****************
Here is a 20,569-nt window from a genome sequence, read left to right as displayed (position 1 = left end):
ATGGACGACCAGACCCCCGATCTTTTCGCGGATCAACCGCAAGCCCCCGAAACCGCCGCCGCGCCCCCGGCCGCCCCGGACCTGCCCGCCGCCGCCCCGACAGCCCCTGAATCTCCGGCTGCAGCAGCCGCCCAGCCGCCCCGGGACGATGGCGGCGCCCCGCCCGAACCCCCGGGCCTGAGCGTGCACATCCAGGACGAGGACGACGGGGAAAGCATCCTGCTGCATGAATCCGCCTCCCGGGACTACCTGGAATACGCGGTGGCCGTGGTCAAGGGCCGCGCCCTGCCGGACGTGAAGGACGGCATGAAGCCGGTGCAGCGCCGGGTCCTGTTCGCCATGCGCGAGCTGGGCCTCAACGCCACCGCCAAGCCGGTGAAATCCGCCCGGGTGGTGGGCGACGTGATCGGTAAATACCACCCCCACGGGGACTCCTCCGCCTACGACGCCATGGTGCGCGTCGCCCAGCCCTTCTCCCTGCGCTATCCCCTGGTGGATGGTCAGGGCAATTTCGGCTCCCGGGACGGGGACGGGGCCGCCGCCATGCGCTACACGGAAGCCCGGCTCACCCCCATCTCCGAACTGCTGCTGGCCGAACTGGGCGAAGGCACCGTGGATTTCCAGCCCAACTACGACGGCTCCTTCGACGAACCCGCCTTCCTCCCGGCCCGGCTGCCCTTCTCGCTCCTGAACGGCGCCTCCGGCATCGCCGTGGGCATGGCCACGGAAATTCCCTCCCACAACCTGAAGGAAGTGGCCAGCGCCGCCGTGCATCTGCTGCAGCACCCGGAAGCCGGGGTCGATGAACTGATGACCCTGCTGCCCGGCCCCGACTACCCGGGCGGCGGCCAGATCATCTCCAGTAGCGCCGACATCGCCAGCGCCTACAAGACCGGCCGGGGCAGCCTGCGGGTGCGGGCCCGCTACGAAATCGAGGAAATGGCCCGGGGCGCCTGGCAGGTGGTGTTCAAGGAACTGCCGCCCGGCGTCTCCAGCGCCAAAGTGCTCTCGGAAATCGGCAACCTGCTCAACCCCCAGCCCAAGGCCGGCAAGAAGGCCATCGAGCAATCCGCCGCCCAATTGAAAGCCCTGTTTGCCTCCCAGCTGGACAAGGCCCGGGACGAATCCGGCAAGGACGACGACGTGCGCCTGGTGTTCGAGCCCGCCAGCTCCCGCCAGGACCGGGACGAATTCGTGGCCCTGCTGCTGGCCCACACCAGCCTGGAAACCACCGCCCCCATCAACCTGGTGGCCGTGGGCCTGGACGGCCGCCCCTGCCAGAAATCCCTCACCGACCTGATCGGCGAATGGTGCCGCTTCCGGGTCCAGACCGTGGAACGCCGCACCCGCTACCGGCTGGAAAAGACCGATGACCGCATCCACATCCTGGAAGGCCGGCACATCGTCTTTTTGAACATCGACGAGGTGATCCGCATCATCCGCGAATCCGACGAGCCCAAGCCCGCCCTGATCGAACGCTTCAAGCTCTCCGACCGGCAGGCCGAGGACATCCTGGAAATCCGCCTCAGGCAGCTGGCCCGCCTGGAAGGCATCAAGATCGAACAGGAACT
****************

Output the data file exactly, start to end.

Here is a 20,569-nt window from a genome sequence, read left to right as displayed (position 1 = left end):
ATGGACGACCAGACCCCCGATCTTTTCGCGGATCAACCGCAAGCCCCCGAAACCGCCGCCGCGCCCCCGGCCGCCCCGGACCTGCCCGCCGCCGCCCCGACAGCCCCTGAATCTCCGGCTGCAGCAGCCGCCCAGCCGCCCCGGGACGATGGCGGCGCCCCGCCCGAACCCCCGGGCCTGAGCGTGCACATCCAGGACGAGGACGACGGGGAAAGCATCCTGCTGCATGAATCCGCCTCCCGGGACTACCTGGAATACGCGGTGGCCGTGGTCAAGGGCCGCGCCCTGCCGGACGTGAAGGACGGCATGAAGCCGGTGCAGCGCCGGGTCCTGTTCGCCATGCGCGAGCTGGGCCTCAACGCCACCGCCAAGCCGGTGAAATCCGCCCGGGTGGTGGGCGACGTGATCGGTAAATACCACCCCCACGGGGACTCCTCCGCCTACGACGCCATGGTGCGCGTCGCCCAGCCCTTCTCCCTGCGCTATCCCCTGGTGGATGGTCAGGGCAATTTCGGCTCCCGGGACGGGGACGGGGCCGCCGCCATGCGCTACACGGAAGCCCGGCTCACCCCCATCTCCGAACTGCTGCTGGCCGAACTGGGCGAAGGCACCGTGGATTTCCAGCCCAACTACGACGGCTCCTTCGACGAACCCGCCTTCCTCCCGGCCCGGCTGCCCTTCTCGCTCCTGAACGGCGCCTCCGGCATCGCCGTGGGCATGGCCACGGAAATTCCCTCCCACAACCTGAAGGAAGTGGCCAGCGCCGCCGTGCATCTGCTGCAGCACCCGGAAGCCGGGGTCGATGAACTGATGACCCTGCTGCCCGGCCCCGACTACCCGGGCGGCGGCCAGATCATCTCCAGTAGCGCCGACATCGCCAGCGCCTACAAGACCGGCCGGGGCAGCCTGCGGGTGCGGGCCCGCTACGAAATCGAGGAAATGGCCCGGGGCGCCTGGCAGGTGGTGTTCAAGGAACTGCCGCCCGGCGTCTCCAGCGCCAAAGTGCTCTCGGAAATCGGCAACCTGCTCAACCCCCAGCCCAAGGCCGGCAAGAAGGCCATCGAGCAATCCGCCGCCCAATTGAAAGCCCTGTTTGCCTCCCAGCTGGACAAGGCCCGGGACGAATCCGGCAAGGACGACGACGTGCGCCTGGTGTTCGAGCCCGCCAGCTCCCGCCAGGACCGGGACGAATTCGTGGCCCTGCTGCTGGCCCACACCAGCCTGGAAACCACCGCCCCCATCAACCTGGTGGCCGTGGGCCTGGACGGCCGCCCCTGCCAGAAATCCCTCACCGACCTGATCGGCGAATGGTGCCGCTTCCGGGTCCAGACCGTGGAACGCCGCACCCGCTACCGGCTGGAAAAGACCGATGACCGCATCCACATCCTGGAAGGCCGGCACATCGTCTTTTTGAACATCGACGAGGTGATCCGCATCATCCGCGAATCCGACGAGCCCAAGCCCGCCCTGATCGAACGCTTCAAGCTCTCCGACCGGCAGGCCGAGGACATCCTGGAAATCCGCCTCAGGCAGCTGGCCCGCCTGGAAGGCATCAAGATCGAACAGGAACT